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Richardson urged governor to talk with restaurant owners

Copyright © 2020 Albuquerque Journal

SANTA FE – Former Gov. Bill Richardson has largely stayed out of state politics since leaving office at the end of 2010, but he has made a cameo appearance of sorts in recent weeks.

Bill Richardson

The ex-governor recently called Gov. Michelle Lujan Grisham and urged the governor to contact restaurant owners and a southeast New Mexico mayor who had reached out to him about the state’s reopening plan for businesses affected by the coronavirus pandemic.

While the Governor’s Office on Friday downplayed Richardson’s role, one former restaurant owner said a group of restaurateurs had a productive online meeting with Lujan Grisham after he had asked Richardson to help get them in touch with the governor.

“We did not have any one-on-one dialogue going with the governor” before the phone call, said Al Lucero, the former owner of a popular Santa Fe restaurant who now does work for an alcohol beverage distributor.

He said the subsequent online meeting between Lujan Grisham and around a half dozen restaurant owners from around the state – that took place about two weeks ago – focused on their economic concerns and ways to reopen the industry.

“It was their dialogue, I think, that convinced the governor that they were sincere about opening safely,” Lucero said Friday.

After being closed for more than two months under public health orders aimed at slowing the spread of COVID-19, restaurants in nearly all of New Mexico were allowed by the Lujan Grisham administration to open outdoor dining areas on Wednesday – provided they follow certain social distancing guidelines.

Gov. Michelle Lujan Grisham

And indoor restaurant dining will be allowed at 50% maximum capacity starting Monday under a revised order, Lujan Grisham announced Thursday.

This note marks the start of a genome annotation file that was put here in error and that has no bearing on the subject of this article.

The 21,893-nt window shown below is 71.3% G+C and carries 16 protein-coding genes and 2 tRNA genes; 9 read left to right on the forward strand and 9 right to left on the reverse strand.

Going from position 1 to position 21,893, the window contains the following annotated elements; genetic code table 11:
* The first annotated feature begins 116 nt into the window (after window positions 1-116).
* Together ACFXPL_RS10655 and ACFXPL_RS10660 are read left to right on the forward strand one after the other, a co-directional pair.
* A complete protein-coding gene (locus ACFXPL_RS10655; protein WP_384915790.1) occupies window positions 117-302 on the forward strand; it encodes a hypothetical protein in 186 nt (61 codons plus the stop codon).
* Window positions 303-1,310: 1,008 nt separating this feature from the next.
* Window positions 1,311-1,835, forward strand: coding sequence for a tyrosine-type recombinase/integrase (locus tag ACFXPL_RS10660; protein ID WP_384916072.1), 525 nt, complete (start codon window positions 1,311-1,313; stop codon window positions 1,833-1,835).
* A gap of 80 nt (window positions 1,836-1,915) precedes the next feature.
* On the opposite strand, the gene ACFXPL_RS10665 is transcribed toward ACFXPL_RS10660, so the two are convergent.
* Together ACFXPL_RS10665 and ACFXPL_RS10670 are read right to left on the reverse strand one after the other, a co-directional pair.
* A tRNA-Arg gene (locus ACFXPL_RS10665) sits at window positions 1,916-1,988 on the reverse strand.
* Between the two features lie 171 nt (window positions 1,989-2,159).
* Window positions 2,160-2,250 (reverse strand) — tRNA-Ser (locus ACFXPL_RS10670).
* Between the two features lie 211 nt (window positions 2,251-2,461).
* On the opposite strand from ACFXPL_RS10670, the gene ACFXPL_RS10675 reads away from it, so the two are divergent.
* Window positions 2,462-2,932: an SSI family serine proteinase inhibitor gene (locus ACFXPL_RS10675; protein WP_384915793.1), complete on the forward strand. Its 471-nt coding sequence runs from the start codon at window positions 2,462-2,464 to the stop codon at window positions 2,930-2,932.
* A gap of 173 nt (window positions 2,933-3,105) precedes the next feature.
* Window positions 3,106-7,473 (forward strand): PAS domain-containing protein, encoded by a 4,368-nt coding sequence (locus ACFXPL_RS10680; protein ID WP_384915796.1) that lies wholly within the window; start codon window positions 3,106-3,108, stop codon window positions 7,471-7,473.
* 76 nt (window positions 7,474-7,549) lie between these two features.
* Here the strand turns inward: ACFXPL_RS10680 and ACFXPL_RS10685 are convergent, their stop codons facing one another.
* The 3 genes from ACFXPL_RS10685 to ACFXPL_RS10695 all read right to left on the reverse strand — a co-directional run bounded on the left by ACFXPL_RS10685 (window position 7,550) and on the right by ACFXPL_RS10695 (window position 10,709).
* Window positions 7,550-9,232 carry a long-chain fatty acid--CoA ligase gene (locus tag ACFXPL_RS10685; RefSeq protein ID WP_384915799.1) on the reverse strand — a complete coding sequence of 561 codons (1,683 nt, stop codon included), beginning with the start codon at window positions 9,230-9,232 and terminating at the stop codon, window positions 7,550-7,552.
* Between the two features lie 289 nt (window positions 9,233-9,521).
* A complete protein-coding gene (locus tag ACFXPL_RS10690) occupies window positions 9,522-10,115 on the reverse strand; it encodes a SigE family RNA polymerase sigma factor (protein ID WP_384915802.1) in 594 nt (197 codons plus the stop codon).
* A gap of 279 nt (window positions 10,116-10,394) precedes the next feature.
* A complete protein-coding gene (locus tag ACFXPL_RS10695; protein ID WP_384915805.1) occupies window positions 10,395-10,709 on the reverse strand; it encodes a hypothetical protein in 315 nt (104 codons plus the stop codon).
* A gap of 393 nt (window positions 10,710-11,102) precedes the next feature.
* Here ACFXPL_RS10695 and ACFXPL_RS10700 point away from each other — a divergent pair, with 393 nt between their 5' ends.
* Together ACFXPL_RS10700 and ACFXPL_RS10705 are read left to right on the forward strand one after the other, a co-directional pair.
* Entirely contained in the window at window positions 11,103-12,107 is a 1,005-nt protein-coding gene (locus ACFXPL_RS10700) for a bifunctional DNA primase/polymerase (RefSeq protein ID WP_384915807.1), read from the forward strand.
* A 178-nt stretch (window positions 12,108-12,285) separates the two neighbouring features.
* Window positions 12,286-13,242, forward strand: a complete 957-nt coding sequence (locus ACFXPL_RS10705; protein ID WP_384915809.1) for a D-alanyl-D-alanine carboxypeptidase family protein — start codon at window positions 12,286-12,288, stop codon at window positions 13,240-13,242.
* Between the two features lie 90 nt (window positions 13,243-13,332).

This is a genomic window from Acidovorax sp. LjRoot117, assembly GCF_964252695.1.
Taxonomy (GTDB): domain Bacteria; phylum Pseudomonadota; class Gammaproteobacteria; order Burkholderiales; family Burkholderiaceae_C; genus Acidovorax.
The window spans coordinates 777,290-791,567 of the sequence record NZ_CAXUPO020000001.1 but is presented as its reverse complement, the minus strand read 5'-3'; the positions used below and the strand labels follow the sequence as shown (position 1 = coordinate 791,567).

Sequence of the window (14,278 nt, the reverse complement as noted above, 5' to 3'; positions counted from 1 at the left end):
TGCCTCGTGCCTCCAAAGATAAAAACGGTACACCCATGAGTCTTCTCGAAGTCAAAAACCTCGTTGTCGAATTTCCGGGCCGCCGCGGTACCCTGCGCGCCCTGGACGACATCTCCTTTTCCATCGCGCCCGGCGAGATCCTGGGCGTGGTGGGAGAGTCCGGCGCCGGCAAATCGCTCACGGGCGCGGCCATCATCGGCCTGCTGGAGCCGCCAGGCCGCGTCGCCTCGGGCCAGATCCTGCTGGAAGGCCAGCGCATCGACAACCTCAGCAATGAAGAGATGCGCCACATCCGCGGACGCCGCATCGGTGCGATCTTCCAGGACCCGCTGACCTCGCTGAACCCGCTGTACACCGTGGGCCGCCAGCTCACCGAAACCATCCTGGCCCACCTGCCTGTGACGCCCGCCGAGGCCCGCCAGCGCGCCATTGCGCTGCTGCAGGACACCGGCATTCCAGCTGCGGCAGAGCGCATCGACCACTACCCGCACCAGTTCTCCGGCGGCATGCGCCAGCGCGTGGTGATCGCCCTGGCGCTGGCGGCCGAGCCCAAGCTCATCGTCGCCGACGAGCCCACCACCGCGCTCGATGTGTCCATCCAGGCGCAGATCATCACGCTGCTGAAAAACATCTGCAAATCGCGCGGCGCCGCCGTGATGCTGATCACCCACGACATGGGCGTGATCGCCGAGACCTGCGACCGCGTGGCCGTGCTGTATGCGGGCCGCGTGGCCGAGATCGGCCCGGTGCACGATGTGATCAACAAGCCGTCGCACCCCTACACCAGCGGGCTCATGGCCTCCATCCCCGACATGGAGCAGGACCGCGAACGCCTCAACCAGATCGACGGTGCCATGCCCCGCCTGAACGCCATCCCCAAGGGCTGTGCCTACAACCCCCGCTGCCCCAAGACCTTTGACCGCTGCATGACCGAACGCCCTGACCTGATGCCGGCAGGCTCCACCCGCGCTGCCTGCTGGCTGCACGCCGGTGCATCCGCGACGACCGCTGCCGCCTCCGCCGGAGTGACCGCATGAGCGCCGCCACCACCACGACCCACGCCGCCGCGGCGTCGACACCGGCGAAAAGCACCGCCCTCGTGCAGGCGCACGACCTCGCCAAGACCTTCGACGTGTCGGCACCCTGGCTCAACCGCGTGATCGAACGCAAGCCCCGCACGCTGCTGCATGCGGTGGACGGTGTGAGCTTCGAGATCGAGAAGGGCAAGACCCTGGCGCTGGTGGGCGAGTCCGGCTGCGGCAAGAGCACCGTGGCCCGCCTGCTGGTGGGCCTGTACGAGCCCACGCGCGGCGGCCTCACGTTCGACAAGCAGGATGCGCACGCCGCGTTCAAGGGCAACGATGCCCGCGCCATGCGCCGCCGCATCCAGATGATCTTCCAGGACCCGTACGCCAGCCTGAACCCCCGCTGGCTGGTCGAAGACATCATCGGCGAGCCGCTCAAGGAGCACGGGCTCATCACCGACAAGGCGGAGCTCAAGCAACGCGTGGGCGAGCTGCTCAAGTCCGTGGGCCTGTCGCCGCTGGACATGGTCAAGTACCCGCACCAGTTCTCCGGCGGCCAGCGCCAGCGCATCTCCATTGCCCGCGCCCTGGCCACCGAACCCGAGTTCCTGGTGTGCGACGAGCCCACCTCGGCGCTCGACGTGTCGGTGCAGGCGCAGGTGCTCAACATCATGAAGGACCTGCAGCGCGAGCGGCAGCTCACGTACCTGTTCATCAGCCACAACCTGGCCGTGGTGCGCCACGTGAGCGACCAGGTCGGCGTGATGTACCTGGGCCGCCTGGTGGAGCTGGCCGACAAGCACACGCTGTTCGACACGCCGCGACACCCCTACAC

Richardson, who lives in Santa Fe, said Friday he became alarmed by the number of boarded-up businesses he saw during a recent drive through Red River, Questa and Angel Fire.

He told the Journal he did not participate in the talks between the current governor and the restaurant owners, but credited Lujan Grisham for listening to them and acting on their concerns.

“I would call myself more of an intermediary or facilitator urging both sides to come together,” Richardson said in an interview.

However, a Lujan Grisham spokeswoman said Friday the governor has been getting steady input in recent weeks, including from members of an Economic Recovery Council she created, about COVID-safe practices by industry that are being used as part of the state’s gradual reopening plan.

The decisions about when and where to reopen the state’s economy are made by the governor and are guided by the public health data, said Lujan Grisham spokeswoman Nora Meyers Sackett.

“The governor has been talking to restaurateurs and business owners from all across the state for months; she didn’t need the former governor to encourage her to continue doing that at all,” Sackett said Friday.

“It’s true that the former governor reached out to the current governor and mentioned he had been hearing from those groups and individuals and shared his thoughts, and that’s about it,” she added.

But Hobbs Mayor Sam Cobb, a member of a group of mayors working with the Lujan Grisham administration on reopening issues, called Richardson a “great advocate” to the governor on business-related issues.

Hobbs Mayor Sam Cobb

“I think it’s had a positive impact on some of her decision-making,” Cobb told the Journal.

Both Democrats, Lujan Grisham and Richardson have a long-running working relationship with one another.

The current governor was state Department of Health secretary during Richardson’s tenure as governor, before resigning in 2007.

Meanwhile, Richardson has also been involved in other response efforts to the pandemic, including a humanitarian project aimed at boosting access to scarce medical and protective equipment supplies on the Navajo Nation.

Richardson, who said he’s looking forward to patronizing his favorite Santa Fe restaurants in the coming weeks, said Friday he was happy to help – albeit in a limited role.

“People still call me,” Richardson told the Journal. “They think I’m still governor and I have power, even though I don’t.”

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